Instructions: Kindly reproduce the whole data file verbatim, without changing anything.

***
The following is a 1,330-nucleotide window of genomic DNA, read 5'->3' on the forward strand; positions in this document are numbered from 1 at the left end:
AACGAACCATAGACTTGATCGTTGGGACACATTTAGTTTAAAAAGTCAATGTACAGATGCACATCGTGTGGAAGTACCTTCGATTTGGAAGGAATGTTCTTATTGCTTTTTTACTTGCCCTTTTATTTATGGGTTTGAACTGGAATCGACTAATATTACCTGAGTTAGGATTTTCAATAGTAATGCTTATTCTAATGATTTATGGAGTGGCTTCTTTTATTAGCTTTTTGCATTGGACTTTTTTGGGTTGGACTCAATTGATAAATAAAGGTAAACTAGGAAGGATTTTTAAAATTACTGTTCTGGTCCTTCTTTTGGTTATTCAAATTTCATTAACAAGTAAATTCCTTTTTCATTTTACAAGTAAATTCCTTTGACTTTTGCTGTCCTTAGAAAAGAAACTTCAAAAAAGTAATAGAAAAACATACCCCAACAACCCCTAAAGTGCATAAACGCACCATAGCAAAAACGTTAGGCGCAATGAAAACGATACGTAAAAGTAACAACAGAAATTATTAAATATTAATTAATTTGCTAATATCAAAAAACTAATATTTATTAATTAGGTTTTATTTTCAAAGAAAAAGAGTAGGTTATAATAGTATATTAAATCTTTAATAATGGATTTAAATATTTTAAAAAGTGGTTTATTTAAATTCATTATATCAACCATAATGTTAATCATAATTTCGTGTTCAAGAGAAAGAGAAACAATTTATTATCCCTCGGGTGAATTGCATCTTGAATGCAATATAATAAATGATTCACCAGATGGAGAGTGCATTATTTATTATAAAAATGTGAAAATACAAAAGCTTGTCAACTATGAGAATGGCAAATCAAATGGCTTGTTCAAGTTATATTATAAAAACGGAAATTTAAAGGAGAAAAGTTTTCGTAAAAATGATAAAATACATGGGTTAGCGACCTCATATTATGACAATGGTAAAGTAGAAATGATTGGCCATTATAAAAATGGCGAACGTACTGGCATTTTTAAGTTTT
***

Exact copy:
The following is a 1,330-nucleotide window of genomic DNA, read 5'->3' on the forward strand; positions in this document are numbered from 1 at the left end:
AACGAACCATAGACTTGATCGTTGGGACACATTTAGTTTAAAAAGTCAATGTACAGATGCACATCGTGTGGAAGTACCTTCGATTTGGAAGGAATGTTCTTATTGCTTTTTTACTTGCCCTTTTATTTATGGGTTTGAACTGGAATCGACTAATATTACCTGAGTTAGGATTTTCAATAGTAATGCTTATTCTAATGATTTATGGAGTGGCTTCTTTTATTAGCTTTTTGCATTGGACTTTTTTGGGTTGGACTCAATTGATAAATAAAGGTAAACTAGGAAGGATTTTTAAAATTACTGTTCTGGTCCTTCTTTTGGTTATTCAAATTTCATTAACAAGTAAATTCCTTTTTCATTTTACAAGTAAATTCCTTTGACTTTTGCTGTCCTTAGAAAAGAAACTTCAAAAAAGTAATAGAAAAACATACCCCAACAACCCCTAAAGTGCATAAACGCACCATAGCAAAAACGTTAGGCGCAATGAAAACGATACGTAAAAGTAACAACAGAAATTATTAAATATTAATTAATTTGCTAATATCAAAAAACTAATATTTATTAATTAGGTTTTATTTTCAAAGAAAAAGAGTAGGTTATAATAGTATATTAAATCTTTAATAATGGATTTAAATATTTTAAAAAGTGGTTTATTTAAATTCATTATATCAACCATAATGTTAATCATAATTTCGTGTTCAAGAGAAAGAGAAACAATTTATTATCCCTCGGGTGAATTGCATCTTGAATGCAATATAATAAATGATTCACCAGATGGAGAGTGCATTATTTATTATAAAAATGTGAAAATACAAAAGCTTGTCAACTATGAGAATGGCAAATCAAATGGCTTGTTCAAGTTATATTATAAAAACGGAAATTTAAAGGAGAAAAGTTTTCGTAAAAATGATAAAATACATGGGTTAGCGACCTCATATTATGACAATGGTAAAGTAGAAATGATTGGCCATTATAAAAATGGCGAACGTACTGGCATTTTTAAGTTTT